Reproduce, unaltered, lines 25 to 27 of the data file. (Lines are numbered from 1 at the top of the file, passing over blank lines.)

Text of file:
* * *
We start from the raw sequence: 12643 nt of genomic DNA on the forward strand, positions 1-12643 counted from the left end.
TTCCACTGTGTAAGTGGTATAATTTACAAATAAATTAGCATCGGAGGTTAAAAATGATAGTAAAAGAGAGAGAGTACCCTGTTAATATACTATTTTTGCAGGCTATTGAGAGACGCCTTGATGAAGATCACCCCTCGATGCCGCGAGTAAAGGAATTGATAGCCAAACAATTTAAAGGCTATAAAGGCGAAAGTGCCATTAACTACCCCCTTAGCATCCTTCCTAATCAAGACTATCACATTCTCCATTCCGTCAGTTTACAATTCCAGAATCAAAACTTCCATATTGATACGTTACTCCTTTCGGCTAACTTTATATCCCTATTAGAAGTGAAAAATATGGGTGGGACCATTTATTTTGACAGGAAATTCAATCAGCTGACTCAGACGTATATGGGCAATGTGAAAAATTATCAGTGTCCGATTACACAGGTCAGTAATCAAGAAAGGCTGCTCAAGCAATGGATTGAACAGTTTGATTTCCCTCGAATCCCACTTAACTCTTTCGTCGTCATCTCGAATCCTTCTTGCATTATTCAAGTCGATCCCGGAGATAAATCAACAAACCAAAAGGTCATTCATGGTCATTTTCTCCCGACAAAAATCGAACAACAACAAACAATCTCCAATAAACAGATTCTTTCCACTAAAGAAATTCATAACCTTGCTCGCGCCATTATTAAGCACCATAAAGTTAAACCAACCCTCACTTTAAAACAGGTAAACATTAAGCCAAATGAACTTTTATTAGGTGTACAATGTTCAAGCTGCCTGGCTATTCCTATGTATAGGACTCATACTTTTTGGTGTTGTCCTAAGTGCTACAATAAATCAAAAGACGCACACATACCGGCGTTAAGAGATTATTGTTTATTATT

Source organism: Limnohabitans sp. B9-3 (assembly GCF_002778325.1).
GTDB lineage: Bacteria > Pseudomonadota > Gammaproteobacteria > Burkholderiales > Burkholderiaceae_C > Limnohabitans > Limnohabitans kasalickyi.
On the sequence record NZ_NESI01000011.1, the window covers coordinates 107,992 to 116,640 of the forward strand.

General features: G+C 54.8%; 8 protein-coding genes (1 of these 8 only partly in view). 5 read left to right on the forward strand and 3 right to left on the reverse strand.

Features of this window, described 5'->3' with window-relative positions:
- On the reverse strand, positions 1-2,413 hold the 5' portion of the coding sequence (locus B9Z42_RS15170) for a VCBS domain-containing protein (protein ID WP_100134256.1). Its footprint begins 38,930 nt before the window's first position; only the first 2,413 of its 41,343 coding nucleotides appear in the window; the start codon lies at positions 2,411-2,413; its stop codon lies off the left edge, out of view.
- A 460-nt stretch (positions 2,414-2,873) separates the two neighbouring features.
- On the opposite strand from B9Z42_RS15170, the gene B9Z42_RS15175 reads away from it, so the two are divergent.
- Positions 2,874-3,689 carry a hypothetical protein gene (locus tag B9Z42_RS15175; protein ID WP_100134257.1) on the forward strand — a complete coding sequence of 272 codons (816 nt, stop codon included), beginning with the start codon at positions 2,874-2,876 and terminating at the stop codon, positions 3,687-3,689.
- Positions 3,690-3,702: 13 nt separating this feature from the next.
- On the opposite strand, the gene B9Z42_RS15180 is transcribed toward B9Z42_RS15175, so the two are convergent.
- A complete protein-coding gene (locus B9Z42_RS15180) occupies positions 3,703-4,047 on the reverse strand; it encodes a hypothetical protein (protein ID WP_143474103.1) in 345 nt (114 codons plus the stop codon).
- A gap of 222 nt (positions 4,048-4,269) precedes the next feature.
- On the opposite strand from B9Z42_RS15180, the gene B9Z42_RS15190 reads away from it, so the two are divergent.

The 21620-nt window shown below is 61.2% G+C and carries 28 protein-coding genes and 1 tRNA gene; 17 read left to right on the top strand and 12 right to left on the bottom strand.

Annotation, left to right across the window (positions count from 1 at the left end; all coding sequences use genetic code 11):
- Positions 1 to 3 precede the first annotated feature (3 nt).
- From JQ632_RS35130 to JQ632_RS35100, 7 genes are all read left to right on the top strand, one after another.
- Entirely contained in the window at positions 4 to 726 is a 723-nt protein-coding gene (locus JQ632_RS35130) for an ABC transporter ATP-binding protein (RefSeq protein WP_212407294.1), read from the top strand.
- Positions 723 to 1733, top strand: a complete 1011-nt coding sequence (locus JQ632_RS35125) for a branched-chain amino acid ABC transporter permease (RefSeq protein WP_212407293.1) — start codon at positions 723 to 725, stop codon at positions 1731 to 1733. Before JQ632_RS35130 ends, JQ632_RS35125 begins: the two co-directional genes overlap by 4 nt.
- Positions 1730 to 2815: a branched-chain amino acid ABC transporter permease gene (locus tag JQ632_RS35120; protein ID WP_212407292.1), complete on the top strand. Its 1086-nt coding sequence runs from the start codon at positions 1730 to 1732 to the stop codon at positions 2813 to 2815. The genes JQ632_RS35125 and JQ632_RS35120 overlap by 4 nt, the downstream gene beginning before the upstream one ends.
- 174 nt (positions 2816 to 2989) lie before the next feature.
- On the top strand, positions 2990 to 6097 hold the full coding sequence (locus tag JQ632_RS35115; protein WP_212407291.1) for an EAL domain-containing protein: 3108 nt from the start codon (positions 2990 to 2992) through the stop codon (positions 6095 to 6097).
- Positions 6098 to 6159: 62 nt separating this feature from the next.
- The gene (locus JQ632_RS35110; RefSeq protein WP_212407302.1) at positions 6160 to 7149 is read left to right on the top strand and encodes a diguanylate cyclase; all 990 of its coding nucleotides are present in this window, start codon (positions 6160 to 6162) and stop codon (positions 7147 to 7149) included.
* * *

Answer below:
- On the top strand, positions 2990 to 6097 hold the full coding sequence (locus tag JQ632_RS35115; protein WP_212407291.1) for an EAL domain-containing protein: 3108 nt from the start codon (positions 2990 to 2992) through the stop codon (positions 6095 to 6097).
- Positions 6098 to 6159: 62 nt separating this feature from the next.
- The gene (locus JQ632_RS35110; RefSeq protein WP_212407302.1) at positions 6160 to 7149 is read left to right on the top strand and encodes a diguanylate cyclase; all 990 of its coding nucleotides are present in this window, start codon (positions 6160 to 6162) and stop codon (positions 7147 to 7149) included.